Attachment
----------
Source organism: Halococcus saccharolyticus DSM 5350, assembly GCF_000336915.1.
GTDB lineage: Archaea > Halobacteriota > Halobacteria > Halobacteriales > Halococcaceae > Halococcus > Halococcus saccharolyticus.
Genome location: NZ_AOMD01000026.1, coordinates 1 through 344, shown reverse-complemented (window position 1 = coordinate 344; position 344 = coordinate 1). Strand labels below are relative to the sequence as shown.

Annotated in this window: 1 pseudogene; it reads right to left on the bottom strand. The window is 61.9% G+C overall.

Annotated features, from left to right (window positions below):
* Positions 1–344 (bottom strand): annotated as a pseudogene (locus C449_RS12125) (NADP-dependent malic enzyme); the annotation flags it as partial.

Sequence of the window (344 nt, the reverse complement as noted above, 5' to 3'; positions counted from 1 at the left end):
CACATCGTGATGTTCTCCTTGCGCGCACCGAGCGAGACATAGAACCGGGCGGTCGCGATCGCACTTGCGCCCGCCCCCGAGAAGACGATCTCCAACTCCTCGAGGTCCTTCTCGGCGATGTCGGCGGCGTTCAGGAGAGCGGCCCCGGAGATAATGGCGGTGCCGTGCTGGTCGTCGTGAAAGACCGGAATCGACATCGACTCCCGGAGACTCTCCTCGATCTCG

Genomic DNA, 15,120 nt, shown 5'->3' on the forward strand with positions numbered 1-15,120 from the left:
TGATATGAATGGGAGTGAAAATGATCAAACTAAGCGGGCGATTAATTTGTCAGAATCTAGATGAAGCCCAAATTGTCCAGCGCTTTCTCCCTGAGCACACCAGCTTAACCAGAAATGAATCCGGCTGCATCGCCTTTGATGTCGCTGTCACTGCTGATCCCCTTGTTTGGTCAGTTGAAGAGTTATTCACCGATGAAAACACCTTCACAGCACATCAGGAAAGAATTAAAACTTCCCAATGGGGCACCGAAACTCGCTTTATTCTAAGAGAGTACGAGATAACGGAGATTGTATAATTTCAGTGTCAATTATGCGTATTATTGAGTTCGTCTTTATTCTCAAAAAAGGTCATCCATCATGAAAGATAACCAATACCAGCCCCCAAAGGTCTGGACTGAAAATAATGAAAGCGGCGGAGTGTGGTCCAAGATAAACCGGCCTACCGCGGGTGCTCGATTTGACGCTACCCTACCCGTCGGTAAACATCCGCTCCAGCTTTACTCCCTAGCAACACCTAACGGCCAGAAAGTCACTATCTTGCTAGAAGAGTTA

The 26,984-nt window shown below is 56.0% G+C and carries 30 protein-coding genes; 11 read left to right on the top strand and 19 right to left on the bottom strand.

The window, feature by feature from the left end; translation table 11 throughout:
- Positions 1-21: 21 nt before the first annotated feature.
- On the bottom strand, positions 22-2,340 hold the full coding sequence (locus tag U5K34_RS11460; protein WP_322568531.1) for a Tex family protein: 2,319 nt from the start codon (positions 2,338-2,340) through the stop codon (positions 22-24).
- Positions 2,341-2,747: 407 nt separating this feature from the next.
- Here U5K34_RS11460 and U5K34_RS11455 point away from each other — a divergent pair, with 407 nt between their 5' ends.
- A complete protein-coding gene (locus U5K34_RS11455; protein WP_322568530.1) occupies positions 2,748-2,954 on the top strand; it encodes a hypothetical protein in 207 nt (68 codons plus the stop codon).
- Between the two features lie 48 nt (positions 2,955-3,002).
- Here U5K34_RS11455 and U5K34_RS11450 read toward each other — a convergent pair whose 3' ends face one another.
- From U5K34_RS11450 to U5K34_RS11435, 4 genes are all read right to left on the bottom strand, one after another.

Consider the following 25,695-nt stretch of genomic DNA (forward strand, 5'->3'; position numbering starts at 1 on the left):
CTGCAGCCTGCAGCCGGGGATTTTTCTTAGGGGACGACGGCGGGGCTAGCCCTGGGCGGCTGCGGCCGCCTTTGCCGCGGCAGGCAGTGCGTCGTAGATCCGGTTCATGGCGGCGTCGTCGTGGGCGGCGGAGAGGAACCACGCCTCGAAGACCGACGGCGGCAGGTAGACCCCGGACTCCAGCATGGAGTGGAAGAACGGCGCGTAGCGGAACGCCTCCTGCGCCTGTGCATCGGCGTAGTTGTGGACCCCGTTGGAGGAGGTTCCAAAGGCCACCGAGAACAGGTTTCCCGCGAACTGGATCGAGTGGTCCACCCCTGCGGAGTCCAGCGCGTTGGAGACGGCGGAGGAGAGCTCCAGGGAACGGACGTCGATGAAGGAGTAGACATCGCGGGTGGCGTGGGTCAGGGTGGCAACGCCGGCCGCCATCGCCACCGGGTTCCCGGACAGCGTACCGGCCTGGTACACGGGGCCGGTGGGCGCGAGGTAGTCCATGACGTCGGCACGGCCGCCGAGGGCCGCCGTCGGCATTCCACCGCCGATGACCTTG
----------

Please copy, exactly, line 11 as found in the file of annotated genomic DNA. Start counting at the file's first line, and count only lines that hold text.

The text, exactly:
The 26,984-nt window shown below is 56.0% G+C and carries 30 protein-coding genes; 11 read left to right on the top strand and 19 right to left on the bottom strand.